Now all good well-indoctrinated neoliberals will say, “Trade protectionism merely allows domestic producers to become inefficient and uncompetitive.” It’s not so simple. Development economists are increasingly of the view that trade restrictions can help smaller economies develop domestic businesses to the point where they can compete in international markets, while if they foreign firms in, they’ll find it nearly impossible to build any local champions.

A colleague who does business in Russia but has no deep loyalties there, says he sees no signs of negative impact of the sanctions in Moscow (he describes it as now looking like any post World War II European capital). This is confirmed by recent surveys in Russia, so the lack of meaningful impact on Russian citizens isn’t an artifact of his seeing only the better parts of Moscow. Note that the latest EU forecasts anticipate very weak growth this year and next, as opposed to outright recession.

This visitor describes how the sanctions are helping Russian businesses. One of his friends has the Papa Johns franchise. They used to get their cheese from the Netherlands, but those supplies were cut off by the Russian sanctions against Europe. So they had to buy cheese domestically. It was cheaper but not as good. So he is working with the local farmers and cheese-makers to bring the cheese up to the standard of the cheese he used to import. So he expects to eventually have cheese that is lower cost than what he brought in and of comparable quality. And if he succeeded, the cheesemakers will be more competitive in Europe when the sanctions are relaxed.

The shorter version of this story is that Russia has a large enough domestic market and enough resources that unlike Iran, it may be closer to being able to function as an autarky when its imports and exports are restricted. The open question is whether it can go through the pain of a reset, with some serious and painful short-term dislocations, and escape the slow strangulation that the US claims it has imposed.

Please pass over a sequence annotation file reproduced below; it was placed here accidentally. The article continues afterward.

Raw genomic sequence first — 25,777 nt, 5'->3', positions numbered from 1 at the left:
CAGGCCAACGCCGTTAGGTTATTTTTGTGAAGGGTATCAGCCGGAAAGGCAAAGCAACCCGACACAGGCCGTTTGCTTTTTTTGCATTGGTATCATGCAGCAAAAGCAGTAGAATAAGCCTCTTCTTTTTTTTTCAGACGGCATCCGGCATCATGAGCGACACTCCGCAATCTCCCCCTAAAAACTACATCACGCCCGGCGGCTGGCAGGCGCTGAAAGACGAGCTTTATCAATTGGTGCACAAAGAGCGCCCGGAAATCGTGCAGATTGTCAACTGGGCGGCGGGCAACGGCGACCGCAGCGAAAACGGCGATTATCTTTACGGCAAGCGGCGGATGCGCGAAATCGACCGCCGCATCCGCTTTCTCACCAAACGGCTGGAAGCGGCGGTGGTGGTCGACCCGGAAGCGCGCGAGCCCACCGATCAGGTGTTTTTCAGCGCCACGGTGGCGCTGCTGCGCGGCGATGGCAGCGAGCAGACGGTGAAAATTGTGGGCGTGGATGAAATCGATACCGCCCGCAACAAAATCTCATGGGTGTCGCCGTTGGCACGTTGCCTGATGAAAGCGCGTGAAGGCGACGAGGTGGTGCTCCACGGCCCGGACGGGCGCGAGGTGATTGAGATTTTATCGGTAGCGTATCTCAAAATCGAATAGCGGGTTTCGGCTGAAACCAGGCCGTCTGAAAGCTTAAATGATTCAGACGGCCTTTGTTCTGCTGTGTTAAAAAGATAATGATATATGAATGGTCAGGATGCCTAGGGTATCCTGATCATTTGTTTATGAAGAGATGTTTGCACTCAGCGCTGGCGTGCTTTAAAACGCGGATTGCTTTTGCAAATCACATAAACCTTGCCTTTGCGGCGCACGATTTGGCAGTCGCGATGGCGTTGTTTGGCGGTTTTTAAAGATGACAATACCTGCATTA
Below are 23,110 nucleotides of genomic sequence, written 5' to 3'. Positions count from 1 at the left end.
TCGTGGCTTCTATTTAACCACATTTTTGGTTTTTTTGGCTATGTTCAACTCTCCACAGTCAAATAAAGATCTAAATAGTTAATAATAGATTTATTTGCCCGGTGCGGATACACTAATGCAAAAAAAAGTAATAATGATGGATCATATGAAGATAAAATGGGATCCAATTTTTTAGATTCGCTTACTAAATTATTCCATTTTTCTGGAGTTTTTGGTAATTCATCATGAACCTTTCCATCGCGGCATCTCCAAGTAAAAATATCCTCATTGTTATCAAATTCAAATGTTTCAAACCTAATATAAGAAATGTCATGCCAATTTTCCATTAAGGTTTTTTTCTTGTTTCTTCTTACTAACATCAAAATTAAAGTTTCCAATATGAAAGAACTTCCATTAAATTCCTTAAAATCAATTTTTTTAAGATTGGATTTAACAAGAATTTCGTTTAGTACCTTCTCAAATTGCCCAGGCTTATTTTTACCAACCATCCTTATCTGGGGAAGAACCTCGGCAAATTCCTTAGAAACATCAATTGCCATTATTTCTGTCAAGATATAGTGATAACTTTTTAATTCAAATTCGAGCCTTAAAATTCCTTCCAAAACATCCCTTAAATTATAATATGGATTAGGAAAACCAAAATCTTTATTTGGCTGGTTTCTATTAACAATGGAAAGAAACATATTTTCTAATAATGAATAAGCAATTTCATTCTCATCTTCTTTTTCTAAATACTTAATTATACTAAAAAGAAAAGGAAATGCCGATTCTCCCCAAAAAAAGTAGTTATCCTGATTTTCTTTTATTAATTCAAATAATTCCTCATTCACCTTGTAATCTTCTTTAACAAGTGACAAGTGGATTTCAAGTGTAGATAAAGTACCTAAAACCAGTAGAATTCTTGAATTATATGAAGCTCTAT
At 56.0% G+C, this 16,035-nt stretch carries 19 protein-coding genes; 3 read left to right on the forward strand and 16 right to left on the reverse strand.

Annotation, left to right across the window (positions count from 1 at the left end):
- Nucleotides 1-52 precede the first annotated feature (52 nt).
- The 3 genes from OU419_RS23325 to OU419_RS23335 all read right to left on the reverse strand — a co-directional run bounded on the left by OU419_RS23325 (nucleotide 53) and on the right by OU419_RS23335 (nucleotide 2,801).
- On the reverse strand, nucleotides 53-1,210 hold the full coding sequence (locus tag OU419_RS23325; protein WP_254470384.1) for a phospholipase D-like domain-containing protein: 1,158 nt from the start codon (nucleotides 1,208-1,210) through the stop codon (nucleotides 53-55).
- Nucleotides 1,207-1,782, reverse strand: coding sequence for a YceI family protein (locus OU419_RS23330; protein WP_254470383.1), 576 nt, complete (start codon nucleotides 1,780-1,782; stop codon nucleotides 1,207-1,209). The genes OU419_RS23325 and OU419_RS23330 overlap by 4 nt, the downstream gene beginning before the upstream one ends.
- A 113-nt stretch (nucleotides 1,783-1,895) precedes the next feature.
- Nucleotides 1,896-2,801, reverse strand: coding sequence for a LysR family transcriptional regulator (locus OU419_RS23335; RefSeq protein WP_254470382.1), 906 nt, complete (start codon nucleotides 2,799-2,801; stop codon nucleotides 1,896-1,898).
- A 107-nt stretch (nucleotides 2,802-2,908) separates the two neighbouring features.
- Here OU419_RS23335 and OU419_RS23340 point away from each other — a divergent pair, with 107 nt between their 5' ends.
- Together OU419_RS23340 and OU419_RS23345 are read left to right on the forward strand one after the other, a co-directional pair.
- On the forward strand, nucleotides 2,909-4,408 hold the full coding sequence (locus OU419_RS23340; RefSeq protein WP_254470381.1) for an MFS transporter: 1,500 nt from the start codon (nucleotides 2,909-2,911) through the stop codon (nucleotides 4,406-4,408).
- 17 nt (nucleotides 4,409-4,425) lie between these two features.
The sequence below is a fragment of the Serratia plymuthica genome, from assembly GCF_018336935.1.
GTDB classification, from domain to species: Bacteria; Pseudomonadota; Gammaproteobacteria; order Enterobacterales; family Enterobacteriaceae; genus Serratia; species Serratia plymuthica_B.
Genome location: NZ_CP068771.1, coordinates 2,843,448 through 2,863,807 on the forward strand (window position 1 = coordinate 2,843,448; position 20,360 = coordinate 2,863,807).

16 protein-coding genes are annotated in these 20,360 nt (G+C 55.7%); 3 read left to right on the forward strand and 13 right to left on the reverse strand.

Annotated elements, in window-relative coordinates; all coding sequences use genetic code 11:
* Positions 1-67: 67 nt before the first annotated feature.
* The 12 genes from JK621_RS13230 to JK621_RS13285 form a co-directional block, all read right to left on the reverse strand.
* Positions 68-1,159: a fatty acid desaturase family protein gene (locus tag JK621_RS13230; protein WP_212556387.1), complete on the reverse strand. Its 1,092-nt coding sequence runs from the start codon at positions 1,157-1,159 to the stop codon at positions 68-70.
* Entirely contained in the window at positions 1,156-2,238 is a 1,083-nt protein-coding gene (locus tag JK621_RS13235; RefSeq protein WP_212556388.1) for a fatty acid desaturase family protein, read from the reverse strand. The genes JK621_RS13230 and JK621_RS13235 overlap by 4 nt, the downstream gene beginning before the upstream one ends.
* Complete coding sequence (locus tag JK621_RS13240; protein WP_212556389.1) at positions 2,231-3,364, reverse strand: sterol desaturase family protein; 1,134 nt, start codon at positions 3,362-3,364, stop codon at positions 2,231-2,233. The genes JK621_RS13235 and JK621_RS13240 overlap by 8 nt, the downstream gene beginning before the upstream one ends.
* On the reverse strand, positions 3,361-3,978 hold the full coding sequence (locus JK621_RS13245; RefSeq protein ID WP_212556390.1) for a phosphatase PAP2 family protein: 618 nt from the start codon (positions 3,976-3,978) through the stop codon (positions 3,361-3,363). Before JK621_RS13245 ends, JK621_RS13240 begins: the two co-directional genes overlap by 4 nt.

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Germany Turning Sour on the Transatlantic Trade and Investment Partnership

Yves here. The US media has given considerably more attention to the TransPacific Partnership, the western sister of an ugly multinational-enrichment-scheme-billed-as-a-trade-deal called the Transatlantic Trade and Investment Partnership. The comparative silence about the US-European deal has led many observers to assume that it is more or less on track.

Maybe not.

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Yanis Varoufakis: Why the European Bank Stress Tests Have to be Phony

Yves here. I have to admit I never focused on what turns out is a blindingly obviously reason why the European bank stress tests are an exercise in optics. Even though this website derided the US stress tests as a cheerleading exercise, and earlier criticized the Administration for failing nationalize Citigroup as FDIC chairman Sheila Bair sought to do, the US authorities were in a position to Do Something about sick banks. Consider the European case (note I consider Yanis to be too charitable toward US bank regulators, but keep in mind that he’s comparing them to his home-grown version). And then you have the additional problem, which was widely discussed in 2009 to 2011 or so, that the apparent insolvency of states was the result of and bound up with the overindebtedness of European nations. Perversely, tha is almost never put front and center these days when the topic of seriously unwell European banks comes up.